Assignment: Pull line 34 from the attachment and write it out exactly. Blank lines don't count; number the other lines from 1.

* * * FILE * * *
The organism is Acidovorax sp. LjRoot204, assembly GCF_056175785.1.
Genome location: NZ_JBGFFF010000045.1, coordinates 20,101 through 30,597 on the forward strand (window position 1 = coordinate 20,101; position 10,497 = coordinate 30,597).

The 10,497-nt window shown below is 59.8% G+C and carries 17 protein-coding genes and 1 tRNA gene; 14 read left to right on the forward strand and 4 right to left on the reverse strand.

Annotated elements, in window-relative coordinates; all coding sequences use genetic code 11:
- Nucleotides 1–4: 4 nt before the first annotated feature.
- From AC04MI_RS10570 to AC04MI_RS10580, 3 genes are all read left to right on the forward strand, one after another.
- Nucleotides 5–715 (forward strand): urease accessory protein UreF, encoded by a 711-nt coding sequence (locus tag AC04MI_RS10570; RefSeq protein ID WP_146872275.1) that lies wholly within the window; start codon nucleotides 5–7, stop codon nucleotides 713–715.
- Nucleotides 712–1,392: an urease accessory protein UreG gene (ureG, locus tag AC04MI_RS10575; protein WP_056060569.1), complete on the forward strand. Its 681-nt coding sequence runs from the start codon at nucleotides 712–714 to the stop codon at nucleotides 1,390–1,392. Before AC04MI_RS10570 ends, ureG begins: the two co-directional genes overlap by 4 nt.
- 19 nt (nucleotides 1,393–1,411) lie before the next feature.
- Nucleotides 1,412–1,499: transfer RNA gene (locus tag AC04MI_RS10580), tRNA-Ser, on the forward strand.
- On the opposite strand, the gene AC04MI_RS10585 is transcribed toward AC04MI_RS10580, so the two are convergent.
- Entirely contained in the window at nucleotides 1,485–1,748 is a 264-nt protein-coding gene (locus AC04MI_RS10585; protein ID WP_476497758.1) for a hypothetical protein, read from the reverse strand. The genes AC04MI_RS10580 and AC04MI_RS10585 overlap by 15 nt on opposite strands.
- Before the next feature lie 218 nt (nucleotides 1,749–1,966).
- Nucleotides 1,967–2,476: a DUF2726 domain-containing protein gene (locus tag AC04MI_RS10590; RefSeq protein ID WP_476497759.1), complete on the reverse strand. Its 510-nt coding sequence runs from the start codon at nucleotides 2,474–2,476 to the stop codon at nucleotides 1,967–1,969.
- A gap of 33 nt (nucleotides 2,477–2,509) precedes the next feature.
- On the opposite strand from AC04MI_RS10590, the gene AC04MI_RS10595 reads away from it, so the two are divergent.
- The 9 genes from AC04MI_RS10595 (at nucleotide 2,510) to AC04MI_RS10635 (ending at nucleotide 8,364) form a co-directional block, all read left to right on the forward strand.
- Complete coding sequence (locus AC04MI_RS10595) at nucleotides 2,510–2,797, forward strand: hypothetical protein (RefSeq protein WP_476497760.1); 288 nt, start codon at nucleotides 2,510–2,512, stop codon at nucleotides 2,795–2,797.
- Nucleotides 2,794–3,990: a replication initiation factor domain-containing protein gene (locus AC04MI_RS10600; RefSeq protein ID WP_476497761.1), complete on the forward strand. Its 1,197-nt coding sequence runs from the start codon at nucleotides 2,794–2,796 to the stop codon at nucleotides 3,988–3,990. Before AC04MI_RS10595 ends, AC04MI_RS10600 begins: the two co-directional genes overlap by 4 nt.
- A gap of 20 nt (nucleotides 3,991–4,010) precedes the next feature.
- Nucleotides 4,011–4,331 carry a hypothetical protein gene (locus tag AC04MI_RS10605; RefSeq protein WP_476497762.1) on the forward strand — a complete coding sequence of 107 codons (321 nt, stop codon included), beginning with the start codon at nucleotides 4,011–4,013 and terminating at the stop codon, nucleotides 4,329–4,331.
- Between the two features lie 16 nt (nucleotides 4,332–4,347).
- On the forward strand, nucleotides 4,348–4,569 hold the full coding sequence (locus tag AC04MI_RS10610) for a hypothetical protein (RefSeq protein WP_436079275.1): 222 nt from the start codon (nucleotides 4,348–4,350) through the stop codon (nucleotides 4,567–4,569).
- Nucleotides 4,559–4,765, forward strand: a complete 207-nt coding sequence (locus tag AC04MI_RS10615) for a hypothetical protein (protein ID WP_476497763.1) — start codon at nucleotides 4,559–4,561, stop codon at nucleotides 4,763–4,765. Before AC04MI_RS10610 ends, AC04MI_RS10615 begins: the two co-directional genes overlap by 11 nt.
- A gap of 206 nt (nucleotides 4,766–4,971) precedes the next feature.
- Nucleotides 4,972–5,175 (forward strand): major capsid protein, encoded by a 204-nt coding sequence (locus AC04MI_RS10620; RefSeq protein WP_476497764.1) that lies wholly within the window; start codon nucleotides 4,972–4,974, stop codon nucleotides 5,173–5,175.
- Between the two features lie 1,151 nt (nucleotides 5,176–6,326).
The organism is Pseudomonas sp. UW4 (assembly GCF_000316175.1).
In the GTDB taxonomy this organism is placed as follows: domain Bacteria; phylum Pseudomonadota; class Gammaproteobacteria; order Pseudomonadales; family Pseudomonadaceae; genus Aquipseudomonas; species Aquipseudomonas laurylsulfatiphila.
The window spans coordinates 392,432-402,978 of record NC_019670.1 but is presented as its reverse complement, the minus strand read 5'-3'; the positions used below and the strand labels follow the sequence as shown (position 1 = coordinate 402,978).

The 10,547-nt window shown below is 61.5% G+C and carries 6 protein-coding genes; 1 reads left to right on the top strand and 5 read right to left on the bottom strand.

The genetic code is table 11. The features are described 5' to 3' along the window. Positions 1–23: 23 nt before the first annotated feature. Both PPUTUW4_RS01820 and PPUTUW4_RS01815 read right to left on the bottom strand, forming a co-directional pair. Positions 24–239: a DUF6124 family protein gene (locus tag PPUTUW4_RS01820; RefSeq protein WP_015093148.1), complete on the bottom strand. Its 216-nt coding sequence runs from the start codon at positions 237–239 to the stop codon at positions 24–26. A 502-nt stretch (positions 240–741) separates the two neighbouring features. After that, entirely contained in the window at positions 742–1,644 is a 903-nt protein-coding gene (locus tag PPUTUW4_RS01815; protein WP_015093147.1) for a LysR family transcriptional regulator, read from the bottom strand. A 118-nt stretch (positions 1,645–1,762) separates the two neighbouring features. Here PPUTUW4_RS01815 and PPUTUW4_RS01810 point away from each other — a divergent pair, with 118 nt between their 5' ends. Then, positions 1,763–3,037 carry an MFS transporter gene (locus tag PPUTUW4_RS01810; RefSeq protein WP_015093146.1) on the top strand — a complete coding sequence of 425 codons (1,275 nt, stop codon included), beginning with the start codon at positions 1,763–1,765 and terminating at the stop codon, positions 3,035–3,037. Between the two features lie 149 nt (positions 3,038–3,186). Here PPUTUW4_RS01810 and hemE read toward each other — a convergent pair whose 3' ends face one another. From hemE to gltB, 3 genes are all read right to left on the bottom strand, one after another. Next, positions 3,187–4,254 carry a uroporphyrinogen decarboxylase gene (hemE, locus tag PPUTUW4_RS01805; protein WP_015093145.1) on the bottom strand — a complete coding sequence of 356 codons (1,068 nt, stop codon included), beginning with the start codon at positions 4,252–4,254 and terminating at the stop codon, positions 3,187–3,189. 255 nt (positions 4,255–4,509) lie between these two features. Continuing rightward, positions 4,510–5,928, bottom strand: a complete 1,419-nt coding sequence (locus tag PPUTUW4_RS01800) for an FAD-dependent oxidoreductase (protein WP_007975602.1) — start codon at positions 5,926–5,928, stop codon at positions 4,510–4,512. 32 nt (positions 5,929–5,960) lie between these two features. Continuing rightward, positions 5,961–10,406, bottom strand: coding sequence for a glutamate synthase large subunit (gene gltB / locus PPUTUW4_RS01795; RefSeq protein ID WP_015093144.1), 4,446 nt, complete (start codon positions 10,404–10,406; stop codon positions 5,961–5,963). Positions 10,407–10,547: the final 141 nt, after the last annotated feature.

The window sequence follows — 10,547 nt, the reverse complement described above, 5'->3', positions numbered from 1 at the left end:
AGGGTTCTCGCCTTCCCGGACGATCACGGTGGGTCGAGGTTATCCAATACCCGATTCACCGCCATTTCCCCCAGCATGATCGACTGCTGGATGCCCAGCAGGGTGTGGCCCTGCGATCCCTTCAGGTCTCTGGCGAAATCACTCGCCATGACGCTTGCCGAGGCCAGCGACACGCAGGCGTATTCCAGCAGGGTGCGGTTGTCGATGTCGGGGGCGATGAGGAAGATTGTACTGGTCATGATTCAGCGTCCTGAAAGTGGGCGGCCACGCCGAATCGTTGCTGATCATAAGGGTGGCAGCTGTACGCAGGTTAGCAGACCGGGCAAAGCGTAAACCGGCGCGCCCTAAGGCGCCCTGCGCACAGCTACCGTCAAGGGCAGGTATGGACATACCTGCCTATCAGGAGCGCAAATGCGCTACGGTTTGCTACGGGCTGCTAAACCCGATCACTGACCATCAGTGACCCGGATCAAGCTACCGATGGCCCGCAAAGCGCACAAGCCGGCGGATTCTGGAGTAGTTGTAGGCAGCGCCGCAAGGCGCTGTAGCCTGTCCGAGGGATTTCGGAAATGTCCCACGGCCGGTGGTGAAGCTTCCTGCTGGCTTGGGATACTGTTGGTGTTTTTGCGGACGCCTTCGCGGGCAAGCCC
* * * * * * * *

AGGGTTCTCGCCTTCCCGGACGATCACGGTGGGTCGAGGTTATCCAATACCCGATTCACCGCCATTTCCCCCAGCATGATCGACTGCTGGATGCCCAGCAGGGTGTGGCCCTGCGATCCCTTCAGGTCTCTGGCGAAATCACTCGCCATGACGCTTGCCGAGGCCAGCGACACGCAGGCGTATTCCAGCAGGGTGCGGTTGTCGATGTCGGGGGCGATGAGGAAGATTGTACTGGTCATGATTCAGCGTCCTGAAAGTGGGCGGCCACGCCGAATCGTTGCTGATCATAAGGGTGGCAGCTGTACGCAGGTTAGCAGACCGGGCAAAGCGTAAACCGGCGCGCCCTAAGGCGCCCTGCGCACAGCTACCGTCAAGGGCAGGTATGGACATACCTGCCTATCAGGAGCGCAAATGCGCTACGGTTTGCTACGGGCTGCTAAACCCGATCACTGACCATCAGTGACCCGGATCAAGCTACCGATGGCCCGCAAAGCGCACAAGCCGGCGGATTCTGGAGTAGTTGTAGGCAGCGCCGCAAGGCGCTGTAGCCTGTCCGAGGGATTTCGGAAATGTCCCACGGCCGGTGGTGAAGCTTCCTGCTGGCTTGGGATACTGTTGGTGTTTTTGCGGACGCCTTCGCGGGCAAGCCC